- is a salt of Calcium and Chlorine - chemical formula CaCl², used in pools and spas to increase Calcium Hardness. It has lots of uses in industry: - from accelerating cement set times, drying gases, paper production, food preparation and many more.
Keeping Calcium Hardness (CH) level under control in your pool is vital. Low CH will degrade the plaster finish or the grout of a tiled pool, and high CH can cause cloudiness of the water and the formation of lime-scale. The ideal CH range is 250 - 350 parts-per-million (ppm) but 100 - 500 ppm is acceptable
Newly-filled pools in areas with soft water or pools filled with rainwater may have a low CH, but this can be remedied inexpensively by adding Calcium Chloride Flakes
Calcium Hardness rises over time as water is evaporated from the pool and fresh water is used to top the pool up. The fresh water will contain some dissolved calcium, which remains in the pool when more water evaporates. So the CH reading rises inexorably over the years. Therefore, it makes sense to keep CH at the lower end of the acceptable scale for as long as possible, to delay the time when you will have to replace some of the pool water to REDUCE it.
Testing and dosage calculation
Use a Calcium Hardness test kit to determine the CH level in your pool. Test at the deep end of the pool and, if necessary, add Calcium Chloride at a rate of 2oz per 1,000 US gallons of water or (130g per 10m³) to increase Calcium Hardness by 10ppm
Add CaCl² in three separate doses; one-third of the total each time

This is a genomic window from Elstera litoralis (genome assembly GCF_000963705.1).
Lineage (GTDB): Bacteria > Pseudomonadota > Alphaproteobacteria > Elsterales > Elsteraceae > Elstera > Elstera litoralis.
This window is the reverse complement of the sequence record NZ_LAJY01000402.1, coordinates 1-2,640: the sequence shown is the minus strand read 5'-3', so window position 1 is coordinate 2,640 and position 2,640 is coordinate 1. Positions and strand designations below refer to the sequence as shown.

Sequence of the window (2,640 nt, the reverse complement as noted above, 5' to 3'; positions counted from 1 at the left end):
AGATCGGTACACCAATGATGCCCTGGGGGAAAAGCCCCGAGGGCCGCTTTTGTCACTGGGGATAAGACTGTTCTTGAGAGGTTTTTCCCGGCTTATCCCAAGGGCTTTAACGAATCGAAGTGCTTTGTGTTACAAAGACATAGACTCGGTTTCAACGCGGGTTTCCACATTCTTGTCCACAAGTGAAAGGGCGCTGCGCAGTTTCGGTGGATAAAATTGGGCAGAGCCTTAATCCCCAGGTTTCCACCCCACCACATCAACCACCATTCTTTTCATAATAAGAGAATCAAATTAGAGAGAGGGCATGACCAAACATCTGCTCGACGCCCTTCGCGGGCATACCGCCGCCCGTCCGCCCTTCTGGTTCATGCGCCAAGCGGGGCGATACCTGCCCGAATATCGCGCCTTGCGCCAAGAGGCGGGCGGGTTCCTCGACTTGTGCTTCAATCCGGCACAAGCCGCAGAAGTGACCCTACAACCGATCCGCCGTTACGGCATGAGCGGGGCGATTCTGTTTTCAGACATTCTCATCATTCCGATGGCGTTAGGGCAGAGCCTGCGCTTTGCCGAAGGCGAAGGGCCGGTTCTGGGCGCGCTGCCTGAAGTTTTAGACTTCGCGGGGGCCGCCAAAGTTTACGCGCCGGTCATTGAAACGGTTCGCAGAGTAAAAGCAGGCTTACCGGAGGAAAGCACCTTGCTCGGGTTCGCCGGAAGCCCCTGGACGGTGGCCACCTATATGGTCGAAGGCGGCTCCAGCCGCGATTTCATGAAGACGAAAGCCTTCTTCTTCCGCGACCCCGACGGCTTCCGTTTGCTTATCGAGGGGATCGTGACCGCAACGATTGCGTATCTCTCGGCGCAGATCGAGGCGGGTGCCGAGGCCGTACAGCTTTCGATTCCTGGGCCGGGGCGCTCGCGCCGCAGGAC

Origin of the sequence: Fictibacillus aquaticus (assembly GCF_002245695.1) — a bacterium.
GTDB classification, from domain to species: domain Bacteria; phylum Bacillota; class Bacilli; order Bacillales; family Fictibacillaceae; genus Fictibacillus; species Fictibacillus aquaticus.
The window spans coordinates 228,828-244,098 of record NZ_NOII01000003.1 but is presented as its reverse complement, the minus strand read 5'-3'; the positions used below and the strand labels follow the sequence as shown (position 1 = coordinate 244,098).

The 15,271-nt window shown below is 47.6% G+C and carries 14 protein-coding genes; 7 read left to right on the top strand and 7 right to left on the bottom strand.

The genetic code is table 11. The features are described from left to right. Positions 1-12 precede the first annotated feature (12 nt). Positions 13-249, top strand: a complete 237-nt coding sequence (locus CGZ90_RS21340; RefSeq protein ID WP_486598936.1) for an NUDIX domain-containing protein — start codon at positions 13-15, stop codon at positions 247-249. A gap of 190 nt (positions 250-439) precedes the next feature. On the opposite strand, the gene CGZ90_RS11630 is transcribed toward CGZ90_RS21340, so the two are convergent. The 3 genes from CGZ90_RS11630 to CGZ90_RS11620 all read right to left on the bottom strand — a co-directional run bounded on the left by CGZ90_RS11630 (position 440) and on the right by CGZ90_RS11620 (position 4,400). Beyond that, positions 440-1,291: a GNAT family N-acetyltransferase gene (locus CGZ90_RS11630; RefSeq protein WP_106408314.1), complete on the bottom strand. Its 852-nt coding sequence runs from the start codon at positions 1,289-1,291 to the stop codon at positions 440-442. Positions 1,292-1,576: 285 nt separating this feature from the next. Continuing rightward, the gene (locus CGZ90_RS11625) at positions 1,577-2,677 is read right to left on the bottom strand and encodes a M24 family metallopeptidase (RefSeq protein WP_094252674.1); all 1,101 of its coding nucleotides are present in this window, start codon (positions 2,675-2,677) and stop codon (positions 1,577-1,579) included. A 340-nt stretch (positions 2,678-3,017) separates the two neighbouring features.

Example, if your pool is 40m², and the CH is 100ppm when you test it, and you want to raise it by 150ppm to end up with a reading of 250ppm: - Add a total of 130g x 4 x 15 = 7.8 Kg. 7.8 Kg divided by 3 = 2.6 Kg
Apply the first dose of 2.6 Kg, following the directions below. When it's dissolved and diluted, test again. Adjust the second dose as appropriate and test again after that.
Dissolve CaCl² in a plastic bucket of pool water. DO NOT add it directly to the pool as doing so can cause lime-scale to form a the point of contact where the un-dissolved chemical rests on the bottom of the pool
Never apply Calcium Chloride directly into the skimmer as this chemical produces considerable heat by hydrolysis and could damage the pump and/or filter.
Add it by pouring it around the pool with the pump on and allow time for it to dilute thoroughly - roughly 4-8 hours. Re-test the water after this time and add more Calcium Chloride if required
Serious Safety Issues
Ingestion/inhalation - CaCl² can cause painful burns in the mouth, nose and throat if ingested or inhaled, as well as provoking severe coughing. Be careful not to inhale dust as this can burn the lungs.
If vomiting occurs consult a doctor immediately
Contact - Calcium Chloride can also burn the skin on contact, especially if the skin is wet, due to hydrolysis (the chemical reaction between a chemical and water). Remove any visible traces of the chemical from the skin and irrigate the affected areas with warm water for 15 minutes. Seek medical attention if the burns are severe
Storage - keep containers tightly closed (and correctly labelled) in a cool, DRY place.
Keep all pool chemicals out of reach of children and pets to avoid accidents
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Ken Walker - MyPoolGuru©